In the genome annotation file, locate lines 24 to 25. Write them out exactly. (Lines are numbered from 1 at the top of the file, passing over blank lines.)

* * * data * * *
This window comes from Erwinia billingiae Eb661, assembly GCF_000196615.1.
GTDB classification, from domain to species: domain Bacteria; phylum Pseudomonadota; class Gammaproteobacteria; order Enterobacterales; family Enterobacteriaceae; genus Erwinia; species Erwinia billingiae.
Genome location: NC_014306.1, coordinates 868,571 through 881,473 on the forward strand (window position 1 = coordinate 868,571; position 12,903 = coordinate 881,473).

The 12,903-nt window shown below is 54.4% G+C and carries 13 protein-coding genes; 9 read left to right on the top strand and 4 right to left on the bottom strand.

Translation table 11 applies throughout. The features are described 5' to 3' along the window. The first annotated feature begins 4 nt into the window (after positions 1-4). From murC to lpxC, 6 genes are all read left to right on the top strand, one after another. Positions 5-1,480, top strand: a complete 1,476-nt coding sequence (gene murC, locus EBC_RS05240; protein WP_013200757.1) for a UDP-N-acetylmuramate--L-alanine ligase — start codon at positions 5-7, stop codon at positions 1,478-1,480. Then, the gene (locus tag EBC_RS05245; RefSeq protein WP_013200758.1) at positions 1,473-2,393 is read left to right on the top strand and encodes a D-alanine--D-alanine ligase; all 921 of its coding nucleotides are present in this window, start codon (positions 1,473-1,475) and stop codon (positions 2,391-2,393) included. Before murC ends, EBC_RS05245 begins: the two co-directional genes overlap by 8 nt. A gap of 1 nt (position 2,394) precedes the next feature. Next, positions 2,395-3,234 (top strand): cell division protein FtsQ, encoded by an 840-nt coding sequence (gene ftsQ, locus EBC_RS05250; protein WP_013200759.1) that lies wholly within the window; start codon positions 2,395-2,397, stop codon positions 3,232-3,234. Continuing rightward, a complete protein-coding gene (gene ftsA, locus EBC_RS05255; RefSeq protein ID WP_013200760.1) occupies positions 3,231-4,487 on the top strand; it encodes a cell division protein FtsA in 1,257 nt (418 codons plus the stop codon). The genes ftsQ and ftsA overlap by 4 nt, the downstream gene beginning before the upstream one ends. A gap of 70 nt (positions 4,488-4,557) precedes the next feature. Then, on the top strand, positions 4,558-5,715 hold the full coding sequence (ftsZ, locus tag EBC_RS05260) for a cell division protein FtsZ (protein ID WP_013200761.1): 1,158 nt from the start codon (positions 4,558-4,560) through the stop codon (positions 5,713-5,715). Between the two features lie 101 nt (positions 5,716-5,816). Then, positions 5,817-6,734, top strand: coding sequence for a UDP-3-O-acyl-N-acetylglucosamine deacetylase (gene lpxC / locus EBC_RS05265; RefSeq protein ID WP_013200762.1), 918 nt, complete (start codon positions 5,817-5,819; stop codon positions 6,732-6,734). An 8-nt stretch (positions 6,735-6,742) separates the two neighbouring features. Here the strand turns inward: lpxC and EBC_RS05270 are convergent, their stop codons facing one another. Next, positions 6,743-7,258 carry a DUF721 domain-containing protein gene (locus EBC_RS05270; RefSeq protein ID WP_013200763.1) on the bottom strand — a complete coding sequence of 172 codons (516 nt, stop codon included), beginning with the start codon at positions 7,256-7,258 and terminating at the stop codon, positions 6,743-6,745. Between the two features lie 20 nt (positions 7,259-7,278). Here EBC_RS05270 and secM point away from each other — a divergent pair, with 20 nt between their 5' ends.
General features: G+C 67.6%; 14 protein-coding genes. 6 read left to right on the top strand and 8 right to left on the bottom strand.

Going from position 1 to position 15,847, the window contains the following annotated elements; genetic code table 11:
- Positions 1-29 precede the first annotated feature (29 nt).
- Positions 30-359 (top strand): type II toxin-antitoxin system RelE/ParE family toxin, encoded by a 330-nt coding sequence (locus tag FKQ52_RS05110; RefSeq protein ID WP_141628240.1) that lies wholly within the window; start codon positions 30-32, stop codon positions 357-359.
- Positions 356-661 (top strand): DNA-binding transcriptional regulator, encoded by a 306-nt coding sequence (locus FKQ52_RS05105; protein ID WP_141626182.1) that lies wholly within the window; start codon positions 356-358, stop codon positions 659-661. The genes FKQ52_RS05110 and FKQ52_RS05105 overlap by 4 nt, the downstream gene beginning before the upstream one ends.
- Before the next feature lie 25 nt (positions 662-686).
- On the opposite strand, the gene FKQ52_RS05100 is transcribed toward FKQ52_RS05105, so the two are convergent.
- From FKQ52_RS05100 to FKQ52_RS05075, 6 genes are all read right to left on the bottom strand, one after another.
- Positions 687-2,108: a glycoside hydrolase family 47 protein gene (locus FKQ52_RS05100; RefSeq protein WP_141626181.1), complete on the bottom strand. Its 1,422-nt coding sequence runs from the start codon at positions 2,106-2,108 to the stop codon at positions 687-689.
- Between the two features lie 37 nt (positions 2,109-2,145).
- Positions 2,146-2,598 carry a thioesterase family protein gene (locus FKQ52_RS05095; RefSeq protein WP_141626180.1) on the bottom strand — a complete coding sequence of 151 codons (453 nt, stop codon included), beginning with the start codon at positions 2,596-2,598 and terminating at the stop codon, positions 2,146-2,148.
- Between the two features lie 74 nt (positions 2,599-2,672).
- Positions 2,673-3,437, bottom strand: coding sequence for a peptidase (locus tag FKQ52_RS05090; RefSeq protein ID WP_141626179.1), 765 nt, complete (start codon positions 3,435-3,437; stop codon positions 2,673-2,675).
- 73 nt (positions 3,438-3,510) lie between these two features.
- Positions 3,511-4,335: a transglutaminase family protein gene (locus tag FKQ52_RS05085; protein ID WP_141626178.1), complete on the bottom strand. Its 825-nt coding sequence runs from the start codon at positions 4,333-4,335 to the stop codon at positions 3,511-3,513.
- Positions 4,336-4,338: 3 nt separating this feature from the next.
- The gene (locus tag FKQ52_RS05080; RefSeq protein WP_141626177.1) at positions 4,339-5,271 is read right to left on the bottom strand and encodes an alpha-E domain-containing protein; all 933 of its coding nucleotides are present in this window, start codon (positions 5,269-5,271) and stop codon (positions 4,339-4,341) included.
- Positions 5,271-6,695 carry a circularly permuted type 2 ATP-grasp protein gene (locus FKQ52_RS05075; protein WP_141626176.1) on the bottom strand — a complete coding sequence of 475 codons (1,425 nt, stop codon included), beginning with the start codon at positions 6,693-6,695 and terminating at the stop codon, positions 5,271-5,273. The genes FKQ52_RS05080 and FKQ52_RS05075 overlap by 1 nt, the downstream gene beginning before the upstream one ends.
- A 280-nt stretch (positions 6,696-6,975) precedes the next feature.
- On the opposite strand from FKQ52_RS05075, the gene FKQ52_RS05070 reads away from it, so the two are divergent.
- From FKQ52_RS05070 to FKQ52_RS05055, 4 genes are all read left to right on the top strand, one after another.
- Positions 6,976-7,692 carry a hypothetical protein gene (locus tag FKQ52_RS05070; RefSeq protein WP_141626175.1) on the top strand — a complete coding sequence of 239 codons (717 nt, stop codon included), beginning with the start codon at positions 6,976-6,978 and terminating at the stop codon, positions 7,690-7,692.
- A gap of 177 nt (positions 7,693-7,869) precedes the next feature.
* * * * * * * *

- A 280-nt stretch (positions 6,696-6,975) precedes the next feature.
- On the opposite strand from FKQ52_RS05075, the gene FKQ52_RS05070 reads away from it, so the two are divergent.